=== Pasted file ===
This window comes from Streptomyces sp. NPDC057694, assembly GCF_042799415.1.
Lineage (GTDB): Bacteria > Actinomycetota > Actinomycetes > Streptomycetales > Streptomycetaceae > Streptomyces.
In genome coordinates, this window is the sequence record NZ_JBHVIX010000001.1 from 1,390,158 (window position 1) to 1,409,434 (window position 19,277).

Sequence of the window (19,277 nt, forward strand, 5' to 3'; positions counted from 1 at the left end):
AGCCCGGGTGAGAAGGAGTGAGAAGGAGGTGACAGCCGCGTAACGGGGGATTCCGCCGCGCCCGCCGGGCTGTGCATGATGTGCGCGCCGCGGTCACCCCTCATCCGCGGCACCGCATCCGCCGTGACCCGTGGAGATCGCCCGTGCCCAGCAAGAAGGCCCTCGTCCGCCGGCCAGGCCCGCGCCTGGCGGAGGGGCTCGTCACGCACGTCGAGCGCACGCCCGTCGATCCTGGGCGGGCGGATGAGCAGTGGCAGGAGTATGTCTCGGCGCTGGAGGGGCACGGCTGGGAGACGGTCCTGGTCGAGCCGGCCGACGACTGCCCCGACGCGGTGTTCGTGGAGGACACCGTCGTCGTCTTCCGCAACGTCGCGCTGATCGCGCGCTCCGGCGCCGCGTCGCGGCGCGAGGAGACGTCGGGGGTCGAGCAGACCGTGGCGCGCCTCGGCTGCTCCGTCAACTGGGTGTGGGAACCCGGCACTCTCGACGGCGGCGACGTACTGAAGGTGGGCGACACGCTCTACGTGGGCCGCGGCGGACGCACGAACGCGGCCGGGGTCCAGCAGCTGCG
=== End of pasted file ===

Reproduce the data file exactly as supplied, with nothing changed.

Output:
This window comes from Streptomyces sp. NPDC057694, assembly GCF_042799415.1.
Lineage (GTDB): Bacteria > Actinomycetota > Actinomycetes > Streptomycetales > Streptomycetaceae > Streptomyces.
In genome coordinates, this window is the sequence record NZ_JBHVIX010000001.1 from 1,390,158 (window position 1) to 1,409,434 (window position 19,277).

Sequence of the window (19,277 nt, forward strand, 5' to 3'; positions counted from 1 at the left end):
AGCCCGGGTGAGAAGGAGTGAGAAGGAGGTGACAGCCGCGTAACGGGGGATTCCGCCGCGCCCGCCGGGCTGTGCATGATGTGCGCGCCGCGGTCACCCCTCATCCGCGGCACCGCATCCGCCGTGACCCGTGGAGATCGCCCGTGCCCAGCAAGAAGGCCCTCGTCCGCCGGCCAGGCCCGCGCCTGGCGGAGGGGCTCGTCACGCACGTCGAGCGCACGCCCGTCGATCCTGGGCGGGCGGATGAGCAGTGGCAGGAGTATGTCTCGGCGCTGGAGGGGCACGGCTGGGAGACGGTCCTGGTCGAGCCGGCCGACGACTGCCCCGACGCGGTGTTCGTGGAGGACACCGTCGTCGTCTTCCGCAACGTCGCGCTGATCGCGCGCTCCGGCGCCGCGTCGCGGCGCGAGGAGACGTCGGGGGTCGAGCAGACCGTGGCGCGCCTCGGCTGCTCCGTCAACTGGGTGTGGGAACCCGGCACTCTCGACGGCGGCGACGTACTGAAGGTGGGCGACACGCTCTACGTGGGCCGCGGCGGACGCACGAACGCGGCCGGGGTCCAGCAGCTGCG